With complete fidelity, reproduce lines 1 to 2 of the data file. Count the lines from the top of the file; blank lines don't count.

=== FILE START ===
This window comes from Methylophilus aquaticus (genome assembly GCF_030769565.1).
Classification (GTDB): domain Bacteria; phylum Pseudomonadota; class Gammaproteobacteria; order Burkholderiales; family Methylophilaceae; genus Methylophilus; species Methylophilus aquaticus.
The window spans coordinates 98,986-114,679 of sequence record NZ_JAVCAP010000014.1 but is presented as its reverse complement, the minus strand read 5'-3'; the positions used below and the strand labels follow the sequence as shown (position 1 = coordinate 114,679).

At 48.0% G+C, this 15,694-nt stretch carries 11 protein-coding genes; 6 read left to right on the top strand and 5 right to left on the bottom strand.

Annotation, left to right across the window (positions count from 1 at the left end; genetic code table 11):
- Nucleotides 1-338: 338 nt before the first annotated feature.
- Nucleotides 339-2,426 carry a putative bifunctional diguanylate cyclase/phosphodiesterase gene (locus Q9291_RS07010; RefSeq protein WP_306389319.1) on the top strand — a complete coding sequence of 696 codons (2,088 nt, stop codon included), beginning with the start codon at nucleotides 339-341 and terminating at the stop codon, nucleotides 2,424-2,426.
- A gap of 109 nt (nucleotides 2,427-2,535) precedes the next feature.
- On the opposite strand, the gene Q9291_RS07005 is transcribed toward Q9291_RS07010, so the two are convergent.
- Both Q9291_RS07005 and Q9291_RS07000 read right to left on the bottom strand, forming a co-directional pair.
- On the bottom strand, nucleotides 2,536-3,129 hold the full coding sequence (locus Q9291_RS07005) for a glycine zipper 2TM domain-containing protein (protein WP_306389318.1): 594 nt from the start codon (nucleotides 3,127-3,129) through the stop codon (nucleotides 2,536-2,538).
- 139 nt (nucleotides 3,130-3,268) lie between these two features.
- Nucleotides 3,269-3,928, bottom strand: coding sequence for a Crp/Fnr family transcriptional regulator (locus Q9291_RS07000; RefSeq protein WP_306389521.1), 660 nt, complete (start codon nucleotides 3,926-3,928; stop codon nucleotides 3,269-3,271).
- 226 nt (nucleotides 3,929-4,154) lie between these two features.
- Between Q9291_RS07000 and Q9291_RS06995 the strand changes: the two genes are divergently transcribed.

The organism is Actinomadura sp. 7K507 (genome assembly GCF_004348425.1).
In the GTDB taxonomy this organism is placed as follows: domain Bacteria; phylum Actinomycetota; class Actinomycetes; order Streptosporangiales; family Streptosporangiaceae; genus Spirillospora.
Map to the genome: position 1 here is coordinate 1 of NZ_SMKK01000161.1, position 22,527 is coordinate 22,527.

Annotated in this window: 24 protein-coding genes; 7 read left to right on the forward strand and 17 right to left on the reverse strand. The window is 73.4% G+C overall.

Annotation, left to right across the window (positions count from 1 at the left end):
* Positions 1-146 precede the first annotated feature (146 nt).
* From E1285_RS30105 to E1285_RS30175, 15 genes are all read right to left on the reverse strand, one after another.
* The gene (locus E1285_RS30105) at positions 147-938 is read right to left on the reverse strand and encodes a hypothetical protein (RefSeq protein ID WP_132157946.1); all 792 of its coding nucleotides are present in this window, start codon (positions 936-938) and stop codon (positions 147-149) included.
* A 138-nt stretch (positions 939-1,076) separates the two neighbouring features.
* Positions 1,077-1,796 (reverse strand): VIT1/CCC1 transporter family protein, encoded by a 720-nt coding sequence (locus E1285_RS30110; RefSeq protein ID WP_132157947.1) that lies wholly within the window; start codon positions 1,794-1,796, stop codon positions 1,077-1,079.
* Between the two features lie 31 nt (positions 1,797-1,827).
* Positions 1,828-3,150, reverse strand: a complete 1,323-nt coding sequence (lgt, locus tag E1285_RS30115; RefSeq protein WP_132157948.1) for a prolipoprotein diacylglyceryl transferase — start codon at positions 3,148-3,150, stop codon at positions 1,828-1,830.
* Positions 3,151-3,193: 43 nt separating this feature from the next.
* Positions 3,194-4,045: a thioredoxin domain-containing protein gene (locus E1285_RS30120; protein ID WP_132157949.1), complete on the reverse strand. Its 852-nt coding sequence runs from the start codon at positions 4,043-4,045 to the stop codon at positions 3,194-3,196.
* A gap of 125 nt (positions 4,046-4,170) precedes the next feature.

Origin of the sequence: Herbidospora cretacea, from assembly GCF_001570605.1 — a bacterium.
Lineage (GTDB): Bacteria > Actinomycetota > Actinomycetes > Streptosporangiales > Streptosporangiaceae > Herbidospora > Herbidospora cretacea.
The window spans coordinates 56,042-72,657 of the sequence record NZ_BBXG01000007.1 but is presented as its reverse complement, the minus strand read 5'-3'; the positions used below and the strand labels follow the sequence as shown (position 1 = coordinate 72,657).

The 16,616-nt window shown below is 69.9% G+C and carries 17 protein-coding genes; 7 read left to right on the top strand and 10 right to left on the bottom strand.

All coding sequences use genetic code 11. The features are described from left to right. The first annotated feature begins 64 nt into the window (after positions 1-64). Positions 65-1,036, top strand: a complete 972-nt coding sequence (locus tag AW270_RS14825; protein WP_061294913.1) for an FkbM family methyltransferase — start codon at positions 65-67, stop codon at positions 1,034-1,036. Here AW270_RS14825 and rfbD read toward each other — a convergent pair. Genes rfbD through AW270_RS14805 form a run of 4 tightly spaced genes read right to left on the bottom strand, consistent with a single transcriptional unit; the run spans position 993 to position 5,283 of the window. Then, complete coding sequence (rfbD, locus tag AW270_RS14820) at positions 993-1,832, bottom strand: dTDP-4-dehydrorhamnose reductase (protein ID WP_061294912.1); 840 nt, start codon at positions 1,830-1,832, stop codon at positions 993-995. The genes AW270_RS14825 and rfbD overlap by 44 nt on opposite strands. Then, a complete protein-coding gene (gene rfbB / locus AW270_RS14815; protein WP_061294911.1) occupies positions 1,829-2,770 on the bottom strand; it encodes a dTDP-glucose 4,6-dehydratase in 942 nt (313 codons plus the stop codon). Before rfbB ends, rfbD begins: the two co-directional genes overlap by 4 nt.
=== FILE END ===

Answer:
This window comes from Methylophilus aquaticus (genome assembly GCF_030769565.1).
Classification (GTDB): domain Bacteria; phylum Pseudomonadota; class Gammaproteobacteria; order Burkholderiales; family Methylophilaceae; genus Methylophilus; species Methylophilus aquaticus.